Some albums are designed as an ever evolving journey, in which each song is just another piece of clockwork which makes up the overall concept or arc of the music. Pink Floyd best demonstrated this with their album Dark side of the Moon, in which the songs centring around everyday human struggles and philosophies seemed more to be one conjoined piece of music rather than several separate entities. Other albums prefer to take the route of standalone singles, with each song taking centre stage one after another as opposed to sharing the spotlight. Royal Blood's debut album similarly demonstrated the advantages of such as approach, ironically increasing the chances of an album being played in its entirety for no fear of skipping ''filler' songs. Heel's debut album -The Parts We Save, has leaned heavily towards the latter of the two.
The first track An Apology kicks of the album confidently, with layered vocals and a catchy rhythm. Although it doesn't necessarily explore any risky territory it's a sound start for the four piece band. The issue (if one can call it that) is that none of the songs seem to have an awareness of the song which came before or after, an example being when the gentle acoustics of the second track turn into the same loud in-your-face style which would proceed most of the album. Having said this, Heel helms this style well, which makes it all the more frustrating when the track ends just as it starts to become something more expressive.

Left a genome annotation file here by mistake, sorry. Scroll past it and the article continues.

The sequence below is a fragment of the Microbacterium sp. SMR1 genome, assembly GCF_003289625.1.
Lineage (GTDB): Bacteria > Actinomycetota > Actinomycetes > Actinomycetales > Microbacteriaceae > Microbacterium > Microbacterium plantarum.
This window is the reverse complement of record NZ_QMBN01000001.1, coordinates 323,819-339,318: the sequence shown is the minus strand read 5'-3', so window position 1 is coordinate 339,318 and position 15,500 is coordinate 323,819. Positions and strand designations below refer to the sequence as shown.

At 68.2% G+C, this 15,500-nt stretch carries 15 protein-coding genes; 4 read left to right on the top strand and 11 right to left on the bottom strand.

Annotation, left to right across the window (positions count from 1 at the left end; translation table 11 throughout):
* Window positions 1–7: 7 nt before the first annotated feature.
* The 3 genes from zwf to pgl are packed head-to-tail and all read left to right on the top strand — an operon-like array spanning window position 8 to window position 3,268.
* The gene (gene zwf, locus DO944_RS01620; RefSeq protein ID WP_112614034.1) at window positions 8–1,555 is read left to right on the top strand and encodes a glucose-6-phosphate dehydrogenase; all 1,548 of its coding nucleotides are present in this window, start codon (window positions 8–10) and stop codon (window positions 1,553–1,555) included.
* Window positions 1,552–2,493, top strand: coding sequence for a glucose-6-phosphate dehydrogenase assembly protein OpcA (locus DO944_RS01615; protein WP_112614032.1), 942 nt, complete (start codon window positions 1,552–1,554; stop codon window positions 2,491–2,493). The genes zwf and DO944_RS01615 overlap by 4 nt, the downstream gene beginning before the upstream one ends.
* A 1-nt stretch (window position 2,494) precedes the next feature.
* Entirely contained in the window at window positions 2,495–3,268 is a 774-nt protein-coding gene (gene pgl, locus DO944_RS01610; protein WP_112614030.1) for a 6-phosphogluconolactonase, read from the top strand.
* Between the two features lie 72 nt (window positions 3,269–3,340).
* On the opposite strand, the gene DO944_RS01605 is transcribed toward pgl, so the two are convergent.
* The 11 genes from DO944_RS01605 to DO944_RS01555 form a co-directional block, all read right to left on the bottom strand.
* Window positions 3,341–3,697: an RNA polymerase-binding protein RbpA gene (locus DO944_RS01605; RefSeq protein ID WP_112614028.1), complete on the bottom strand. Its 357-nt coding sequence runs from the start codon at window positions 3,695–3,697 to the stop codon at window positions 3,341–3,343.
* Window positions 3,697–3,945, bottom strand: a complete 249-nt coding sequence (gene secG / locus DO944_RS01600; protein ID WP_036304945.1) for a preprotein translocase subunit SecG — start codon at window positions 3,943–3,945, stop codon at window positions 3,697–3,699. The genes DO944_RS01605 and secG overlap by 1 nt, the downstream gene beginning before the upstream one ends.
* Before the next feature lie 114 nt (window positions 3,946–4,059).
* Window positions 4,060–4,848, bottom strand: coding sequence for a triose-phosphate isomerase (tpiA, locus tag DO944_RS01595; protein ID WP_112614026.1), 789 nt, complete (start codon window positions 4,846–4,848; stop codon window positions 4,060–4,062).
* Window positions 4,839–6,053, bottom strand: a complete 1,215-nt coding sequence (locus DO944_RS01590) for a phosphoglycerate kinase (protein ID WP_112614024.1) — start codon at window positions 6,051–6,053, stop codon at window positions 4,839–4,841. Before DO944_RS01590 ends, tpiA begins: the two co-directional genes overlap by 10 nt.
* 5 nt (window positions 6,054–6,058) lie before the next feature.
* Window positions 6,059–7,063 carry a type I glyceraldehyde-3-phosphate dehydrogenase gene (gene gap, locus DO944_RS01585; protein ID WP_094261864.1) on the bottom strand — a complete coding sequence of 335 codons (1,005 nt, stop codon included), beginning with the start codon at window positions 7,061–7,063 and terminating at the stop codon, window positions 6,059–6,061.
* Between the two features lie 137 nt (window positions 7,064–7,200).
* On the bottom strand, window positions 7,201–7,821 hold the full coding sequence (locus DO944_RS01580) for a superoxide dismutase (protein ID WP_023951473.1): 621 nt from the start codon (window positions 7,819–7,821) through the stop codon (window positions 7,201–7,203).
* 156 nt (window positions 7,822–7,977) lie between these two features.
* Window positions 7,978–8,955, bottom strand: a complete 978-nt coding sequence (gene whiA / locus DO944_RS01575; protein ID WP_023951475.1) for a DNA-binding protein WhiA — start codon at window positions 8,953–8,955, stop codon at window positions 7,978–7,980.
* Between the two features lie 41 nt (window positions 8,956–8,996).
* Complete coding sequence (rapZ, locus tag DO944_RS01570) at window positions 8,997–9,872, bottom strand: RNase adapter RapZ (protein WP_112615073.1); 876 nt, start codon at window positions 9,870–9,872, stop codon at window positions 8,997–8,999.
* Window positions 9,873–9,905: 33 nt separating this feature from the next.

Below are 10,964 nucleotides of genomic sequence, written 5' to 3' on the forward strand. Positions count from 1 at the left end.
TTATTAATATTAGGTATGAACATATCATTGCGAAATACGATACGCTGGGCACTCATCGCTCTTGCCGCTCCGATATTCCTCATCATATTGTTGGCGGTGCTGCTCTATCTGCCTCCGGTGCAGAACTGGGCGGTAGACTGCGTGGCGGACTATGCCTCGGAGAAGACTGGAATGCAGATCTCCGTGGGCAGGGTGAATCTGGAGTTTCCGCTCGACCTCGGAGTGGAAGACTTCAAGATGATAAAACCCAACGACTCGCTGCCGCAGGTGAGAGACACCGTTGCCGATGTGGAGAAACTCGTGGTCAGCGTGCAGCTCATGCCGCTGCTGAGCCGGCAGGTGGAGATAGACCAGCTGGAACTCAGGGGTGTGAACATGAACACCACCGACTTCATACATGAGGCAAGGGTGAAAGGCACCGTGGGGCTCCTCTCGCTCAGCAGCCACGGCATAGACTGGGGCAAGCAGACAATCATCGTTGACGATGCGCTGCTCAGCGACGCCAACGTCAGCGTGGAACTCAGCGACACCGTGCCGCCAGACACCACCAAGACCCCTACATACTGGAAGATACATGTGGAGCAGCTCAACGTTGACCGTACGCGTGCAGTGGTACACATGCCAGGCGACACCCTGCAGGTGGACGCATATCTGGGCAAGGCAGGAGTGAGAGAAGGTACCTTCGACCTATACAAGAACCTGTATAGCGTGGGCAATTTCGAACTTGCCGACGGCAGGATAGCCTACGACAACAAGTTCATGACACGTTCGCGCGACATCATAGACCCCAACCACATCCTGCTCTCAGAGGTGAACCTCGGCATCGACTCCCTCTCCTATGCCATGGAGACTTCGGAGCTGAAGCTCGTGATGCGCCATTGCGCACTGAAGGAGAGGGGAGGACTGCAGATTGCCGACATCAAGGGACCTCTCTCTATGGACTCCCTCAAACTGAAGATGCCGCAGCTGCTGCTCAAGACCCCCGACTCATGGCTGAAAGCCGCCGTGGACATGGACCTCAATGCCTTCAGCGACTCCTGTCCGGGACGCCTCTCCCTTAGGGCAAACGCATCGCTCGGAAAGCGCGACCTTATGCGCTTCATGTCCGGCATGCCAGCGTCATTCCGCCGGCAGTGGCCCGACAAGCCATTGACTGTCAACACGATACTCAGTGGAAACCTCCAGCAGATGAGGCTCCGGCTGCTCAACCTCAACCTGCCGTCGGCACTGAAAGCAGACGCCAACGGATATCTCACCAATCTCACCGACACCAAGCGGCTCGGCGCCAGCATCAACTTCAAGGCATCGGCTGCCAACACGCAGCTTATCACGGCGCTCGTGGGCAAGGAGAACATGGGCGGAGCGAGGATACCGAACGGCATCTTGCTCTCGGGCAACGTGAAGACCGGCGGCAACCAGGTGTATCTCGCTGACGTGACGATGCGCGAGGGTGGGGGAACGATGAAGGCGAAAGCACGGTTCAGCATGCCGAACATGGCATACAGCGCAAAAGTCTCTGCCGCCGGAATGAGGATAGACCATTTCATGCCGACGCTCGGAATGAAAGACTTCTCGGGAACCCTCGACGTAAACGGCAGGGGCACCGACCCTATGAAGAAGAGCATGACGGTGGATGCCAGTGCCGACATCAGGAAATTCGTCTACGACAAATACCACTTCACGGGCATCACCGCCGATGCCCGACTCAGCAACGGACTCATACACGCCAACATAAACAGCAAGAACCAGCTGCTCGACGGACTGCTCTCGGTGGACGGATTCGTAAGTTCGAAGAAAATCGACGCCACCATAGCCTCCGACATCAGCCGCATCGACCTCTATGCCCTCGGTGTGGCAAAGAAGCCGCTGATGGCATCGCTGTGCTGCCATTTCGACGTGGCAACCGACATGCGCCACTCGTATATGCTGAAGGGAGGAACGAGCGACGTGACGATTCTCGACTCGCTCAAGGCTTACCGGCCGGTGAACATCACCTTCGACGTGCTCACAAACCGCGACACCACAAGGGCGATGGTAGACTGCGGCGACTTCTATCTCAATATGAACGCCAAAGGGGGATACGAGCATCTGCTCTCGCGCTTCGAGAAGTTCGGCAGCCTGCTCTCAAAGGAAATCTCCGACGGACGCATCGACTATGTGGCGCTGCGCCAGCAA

One thing you cannot deny, which is where it can be imagined Heel's strength would lie, is that the songs would make a killer live show. They carry the atmosphere and energy needed for pumping up a crowd. A standout in the album is track four-Keep Running, which has its sound rooted in a mix between Muse and Paramore, and the brilliant musicianship shines through here. The album thankfully closes on a high, with Yellow and Bliss, making a welcome departure from the typical playing style into new grounds.
Although there is a very clear distinction between the first explosive, full on and ultimately more exciting half and the somewhat more mellow and patient last section of the album, Heel never let their sound waver too much from the opening track. Regardless of the problems in the range of lyricism also, Heel have nevertheless produced an impressive and admirable debut. While the vocals carry most of the album well it would be interesting to see the lead singer Margarita explore more versatile ways of using her voice. A lesser album of this genre would have probably received more apparent praise, but just like a schoolchild that's holding back, Heel needs more of a nudge than pat on the back to reach their obvious potential.